Fifty-one years ago, Bob Dylan's song "Maggie's Farm," a brilliant satire that compared the job prospects of that generation's youth to that of working on a dystopian plantation, was released on Dylan's album "Bringing It All Back Home." The owners, Maggie, her ma, pa and brother -- a real close-knit unit, like a small "sharing economy" startup -- were quite eager to put you to work, but they were a bit stingy on the compensation side for your menial, TaskRabbit-type work.
Well, I wake in the morning
Fold my hands and pray for rain
I got a head full of ideas
That are drivin' me insane
It's a shame the way she makes me scrub the floor
I ain't gonna work on Maggie's farm no more
Dylan wrote that song in the 1960s, at a time when the plight of U.S. workers was actually on an upswing. Wages were rising, living standards were increasing, racial minorities and women were finally starting to find their seat at the table. For the next couple of decades, the U.S. workforce remained one of the most productive and wealthiest in the world.
But flash forward to today, and the workforce has been enduring a long strange trip downward for nearly three decades. That's how long it's been since, in aggregate, American workers have had a pay increase. Even as corporate profits are at an all-time high, with significant chunks parked overseas to avoid being taxed, not much of the benefits of that labor productivity are being returned to domestic shores. U.S. workers are in the process of being rolled. Let's call it "Shaggy's Farm," led by Maggie's brother, Shaggy.
I ain't gonna work for Maggie's brother no more
No, I ain't gonna work for Maggie's brother no more
Well, he hands you a nickel
He hands you a dime
He asks you with a grin
If you're havin' a good time
Then he fines you every time you slam the door
I ain't gonna work for Maggie's brother no more
A significant factor in the decline of the quality of jobs today has been many employers' increasing reliance on "non-regular" employees -- a growing army of contractors, freelancers, temps and part-timers. Meet Chris Young, an assembly line worker at Nissan's manufacturing plant in Smyrna, Tenn. Young works alongside other Nissan employees, but he doesn't work for Nissan. Rather, he works for a private contractor that provides a majority of Nissan's workers. Young receives half the salary, less job security and fewer safety-net benefits than the regular Nissan employees.
Nationwide, temps like Chris Young, who was profiled by the Washington Post, have provided nearly one-fifth of the job growth since the recession ended. And increasingly, the temps aren't very temporary. Some have been employed at the same company for as long as 11 years, resulting in the doublespeak term "permatemps." Microsoft paid $97 million to settle a lawsuit for denying benefits to over 8,000 permatemps.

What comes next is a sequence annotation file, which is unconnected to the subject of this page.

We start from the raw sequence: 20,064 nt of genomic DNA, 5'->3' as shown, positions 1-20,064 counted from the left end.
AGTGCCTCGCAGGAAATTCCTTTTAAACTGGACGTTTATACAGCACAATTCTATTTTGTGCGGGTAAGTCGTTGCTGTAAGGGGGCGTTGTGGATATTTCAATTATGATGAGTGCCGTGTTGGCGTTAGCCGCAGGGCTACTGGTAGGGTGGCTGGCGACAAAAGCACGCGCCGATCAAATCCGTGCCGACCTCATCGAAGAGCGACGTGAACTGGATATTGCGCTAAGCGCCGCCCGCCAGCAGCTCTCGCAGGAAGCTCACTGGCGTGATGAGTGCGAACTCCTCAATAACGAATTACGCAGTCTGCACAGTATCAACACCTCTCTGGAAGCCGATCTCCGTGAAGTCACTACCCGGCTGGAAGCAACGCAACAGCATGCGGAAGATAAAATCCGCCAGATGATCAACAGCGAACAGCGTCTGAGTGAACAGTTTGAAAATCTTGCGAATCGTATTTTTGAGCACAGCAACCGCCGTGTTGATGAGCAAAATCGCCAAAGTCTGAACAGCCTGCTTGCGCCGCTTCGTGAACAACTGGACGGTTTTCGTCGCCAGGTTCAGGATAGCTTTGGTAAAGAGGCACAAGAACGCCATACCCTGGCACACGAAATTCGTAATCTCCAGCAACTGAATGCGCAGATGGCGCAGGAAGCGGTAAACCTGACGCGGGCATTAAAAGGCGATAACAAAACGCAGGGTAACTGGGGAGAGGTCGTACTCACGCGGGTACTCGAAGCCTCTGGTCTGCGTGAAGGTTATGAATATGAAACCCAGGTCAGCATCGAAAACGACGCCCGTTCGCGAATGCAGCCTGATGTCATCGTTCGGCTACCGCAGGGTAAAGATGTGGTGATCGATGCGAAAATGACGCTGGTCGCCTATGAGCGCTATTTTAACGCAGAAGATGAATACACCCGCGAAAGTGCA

The advantage for a business of using such non-regular workers is obvious: It can lower labor costs dramatically, often by 30 percent, since it is not responsible for health benefits, social security, unemployment or injured workers' compensation, paid sick or vacation leave and more. Contract workers, who are barred from forming unions and have no grievance procedure, can be dismissed without notice. A small percentage of contract workers earn high enough wages to make it all work. But most contractors are just grunts down on "Shaggy's Farm."
Besides the explosion in the number of temporary jobs, nearly half of the new jobs created in the so-called "recovery" pay only a bit more than minimum wage. Three-fourths of Americans are living paycheck to paycheck, with little to no emergency savings to rely on if they lose their job. Income inequality is now as bad as it was in 1928, just before the Great Depression. Incredibly, the share of wealth held by the bottom 90 percent is no higher today than during our grandparents' time. It's as if the New Deal had never existed.
The Latest Twist in the Race to the Bottom
Where are the minstrels and poets to hold up society's mirror? Why are no major or even emerging recording artists today writing such sharp, penetrating songs as "Maggie's Farm"? If the corrosive reality of the traditional economy doesn't inspire a Dylan-esque satire, maybe the latest "Twilight Zone" funhouse on "Shaggy's Farm" will.
A new and alarming mash-up of Silicon Valley technology and Wall Street greed is thrusting upon us the latest economic fad: the so-called "sharing economy." Companies like Uber, Airbnb, Instacart, Upwork and TaskRabbit allegedly are "liberating workers" to become "independent" and the "CEOs of their own businesses." In reality, these workers also are contractors, with little choice but to hire themselves out for ever-smaller jobs ("gigs" and "micro-gigs") and wages, with no safety net while the companies profit.
Uber at first seemed like a great idea to many. Taxi service was crummy nearly everywhere, so the industry was ripe for being disrupted. And with so many people struggling to find any kind of work, a lot of underemployed men jumped behind the wheels of their own vehicles to make a few extra bucks. Not only that, but with the new ride-sharing service, suddenly an American fantasy seemed to be coming true: everyone could have their own private chauffeur at the tap of an app.
But increasingly it's clear that this huge increase in convenience comes with a price, both environmentally and labor-wise. The reason Uber and Lyft drivers arrive so rapidly is because these companies have flooded the streets with cars. In city after city, from New York to San Francisco to Seattle, already-thick traffic has gotten even more congested.
In New York, transportation analyst Charles Komanoff looked at Uber's own numbers and concluded that Uber-caused congestion has reduced traffic speeds in downtown Manhattan by around 8 percent. Incredibly, there are now far more ride-sharing cars operating in New York City than there are yellow taxis. Uber cars and those of its ride-sharing competitor Lyft also now vastly outnumber taxis in several American cities. Uber and Lyft have put an estimated 15,000 autos on the streets in San Francisco; Ed Reiskin, director of transportation for the Municipal Transportation Agency in San Francisco, says: "They're all contributing to the increased traffic."